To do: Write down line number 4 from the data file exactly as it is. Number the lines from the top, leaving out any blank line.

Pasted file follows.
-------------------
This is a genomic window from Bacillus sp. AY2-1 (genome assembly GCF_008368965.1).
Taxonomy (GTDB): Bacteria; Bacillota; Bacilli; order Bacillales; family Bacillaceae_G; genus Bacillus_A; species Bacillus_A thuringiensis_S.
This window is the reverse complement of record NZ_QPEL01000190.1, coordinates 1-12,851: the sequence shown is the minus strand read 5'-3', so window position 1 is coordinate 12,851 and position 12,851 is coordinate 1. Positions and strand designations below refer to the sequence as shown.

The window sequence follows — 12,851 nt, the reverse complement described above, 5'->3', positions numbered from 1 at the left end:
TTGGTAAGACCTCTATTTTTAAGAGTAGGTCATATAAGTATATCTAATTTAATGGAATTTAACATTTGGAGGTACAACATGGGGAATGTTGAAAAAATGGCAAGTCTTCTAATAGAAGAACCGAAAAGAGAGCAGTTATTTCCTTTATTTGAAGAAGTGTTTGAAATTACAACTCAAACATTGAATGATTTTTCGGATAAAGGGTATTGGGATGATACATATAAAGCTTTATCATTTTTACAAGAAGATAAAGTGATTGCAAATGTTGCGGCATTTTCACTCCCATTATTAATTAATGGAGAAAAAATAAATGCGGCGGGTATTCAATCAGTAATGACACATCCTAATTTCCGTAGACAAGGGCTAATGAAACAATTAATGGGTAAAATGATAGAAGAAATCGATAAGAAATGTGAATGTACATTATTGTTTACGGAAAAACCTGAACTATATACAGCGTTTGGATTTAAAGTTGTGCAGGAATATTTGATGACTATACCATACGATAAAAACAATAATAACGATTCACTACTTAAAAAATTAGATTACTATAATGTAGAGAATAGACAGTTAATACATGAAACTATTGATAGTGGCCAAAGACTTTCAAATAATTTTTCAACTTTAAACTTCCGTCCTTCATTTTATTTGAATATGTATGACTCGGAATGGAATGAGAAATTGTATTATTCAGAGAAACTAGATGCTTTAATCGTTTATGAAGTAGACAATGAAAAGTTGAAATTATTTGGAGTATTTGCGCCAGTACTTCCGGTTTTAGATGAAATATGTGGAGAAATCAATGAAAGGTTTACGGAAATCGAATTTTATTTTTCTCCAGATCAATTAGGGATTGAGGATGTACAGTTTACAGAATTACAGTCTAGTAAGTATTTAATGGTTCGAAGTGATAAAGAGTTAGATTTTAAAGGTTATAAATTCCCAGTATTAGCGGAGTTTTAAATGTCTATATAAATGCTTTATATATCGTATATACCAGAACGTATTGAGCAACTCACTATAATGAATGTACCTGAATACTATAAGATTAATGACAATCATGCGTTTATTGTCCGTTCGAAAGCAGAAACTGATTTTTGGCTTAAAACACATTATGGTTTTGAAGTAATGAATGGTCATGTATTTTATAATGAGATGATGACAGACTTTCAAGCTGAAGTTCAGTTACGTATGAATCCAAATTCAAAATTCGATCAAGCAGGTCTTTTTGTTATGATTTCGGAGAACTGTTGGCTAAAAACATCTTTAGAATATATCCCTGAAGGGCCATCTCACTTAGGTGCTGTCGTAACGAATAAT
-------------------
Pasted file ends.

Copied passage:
The window sequence follows — 12,851 nt, the reverse complement described above, 5'->3', positions numbered from 1 at the left end: